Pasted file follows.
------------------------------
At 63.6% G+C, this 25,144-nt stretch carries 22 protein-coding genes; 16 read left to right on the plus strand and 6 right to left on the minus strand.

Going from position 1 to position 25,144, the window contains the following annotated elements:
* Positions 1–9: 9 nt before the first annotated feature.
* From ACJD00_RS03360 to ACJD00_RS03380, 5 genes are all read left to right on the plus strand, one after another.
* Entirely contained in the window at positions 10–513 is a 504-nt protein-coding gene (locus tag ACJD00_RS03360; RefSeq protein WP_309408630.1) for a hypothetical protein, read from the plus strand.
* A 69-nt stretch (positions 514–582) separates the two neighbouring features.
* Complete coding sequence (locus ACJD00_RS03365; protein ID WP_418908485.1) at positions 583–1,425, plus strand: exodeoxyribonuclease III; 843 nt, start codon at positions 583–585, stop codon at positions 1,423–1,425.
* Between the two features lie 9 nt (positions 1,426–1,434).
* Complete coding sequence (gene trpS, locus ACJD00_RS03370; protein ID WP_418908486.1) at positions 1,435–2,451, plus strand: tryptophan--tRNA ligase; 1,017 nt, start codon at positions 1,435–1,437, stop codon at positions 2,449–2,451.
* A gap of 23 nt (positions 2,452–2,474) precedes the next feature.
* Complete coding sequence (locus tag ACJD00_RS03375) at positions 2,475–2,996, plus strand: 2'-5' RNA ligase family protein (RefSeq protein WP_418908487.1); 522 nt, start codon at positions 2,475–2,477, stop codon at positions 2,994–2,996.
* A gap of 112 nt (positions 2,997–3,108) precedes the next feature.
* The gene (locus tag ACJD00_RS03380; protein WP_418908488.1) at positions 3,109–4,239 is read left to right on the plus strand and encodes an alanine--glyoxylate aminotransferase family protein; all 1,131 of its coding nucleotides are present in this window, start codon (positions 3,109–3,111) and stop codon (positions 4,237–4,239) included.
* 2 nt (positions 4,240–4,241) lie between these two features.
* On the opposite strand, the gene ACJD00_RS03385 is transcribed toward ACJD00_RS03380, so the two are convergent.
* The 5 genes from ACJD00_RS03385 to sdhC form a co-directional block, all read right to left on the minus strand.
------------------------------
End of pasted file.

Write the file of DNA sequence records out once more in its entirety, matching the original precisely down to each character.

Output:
At 63.6% G+C, this 25,144-nt stretch carries 22 protein-coding genes; 16 read left to right on the plus strand and 6 right to left on the minus strand.

Going from position 1 to position 25,144, the window contains the following annotated elements:
* Positions 1–9: 9 nt before the first annotated feature.
* From ACJD00_RS03360 to ACJD00_RS03380, 5 genes are all read left to right on the plus strand, one after another.
* Entirely contained in the window at positions 10–513 is a 504-nt protein-coding gene (locus tag ACJD00_RS03360; RefSeq protein WP_309408630.1) for a hypothetical protein, read from the plus strand.
* A 69-nt stretch (positions 514–582) separates the two neighbouring features.
* Complete coding sequence (locus ACJD00_RS03365; protein ID WP_418908485.1) at positions 583–1,425, plus strand: exodeoxyribonuclease III; 843 nt, start codon at positions 583–585, stop codon at positions 1,423–1,425.
* Between the two features lie 9 nt (positions 1,426–1,434).
* Complete coding sequence (gene trpS, locus ACJD00_RS03370; protein ID WP_418908486.1) at positions 1,435–2,451, plus strand: tryptophan--tRNA ligase; 1,017 nt, start codon at positions 1,435–1,437, stop codon at positions 2,449–2,451.
* A gap of 23 nt (positions 2,452–2,474) precedes the next feature.
* Complete coding sequence (locus tag ACJD00_RS03375) at positions 2,475–2,996, plus strand: 2'-5' RNA ligase family protein (RefSeq protein WP_418908487.1); 522 nt, start codon at positions 2,475–2,477, stop codon at positions 2,994–2,996.
* A gap of 112 nt (positions 2,997–3,108) precedes the next feature.
* The gene (locus tag ACJD00_RS03380; protein WP_418908488.1) at positions 3,109–4,239 is read left to right on the plus strand and encodes an alanine--glyoxylate aminotransferase family protein; all 1,131 of its coding nucleotides are present in this window, start codon (positions 3,109–3,111) and stop codon (positions 4,237–4,239) included.
* 2 nt (positions 4,240–4,241) lie between these two features.
* On the opposite strand, the gene ACJD00_RS03385 is transcribed toward ACJD00_RS03380, so the two are convergent.
* The 5 genes from ACJD00_RS03385 to sdhC form a co-directional block, all read right to left on the minus strand.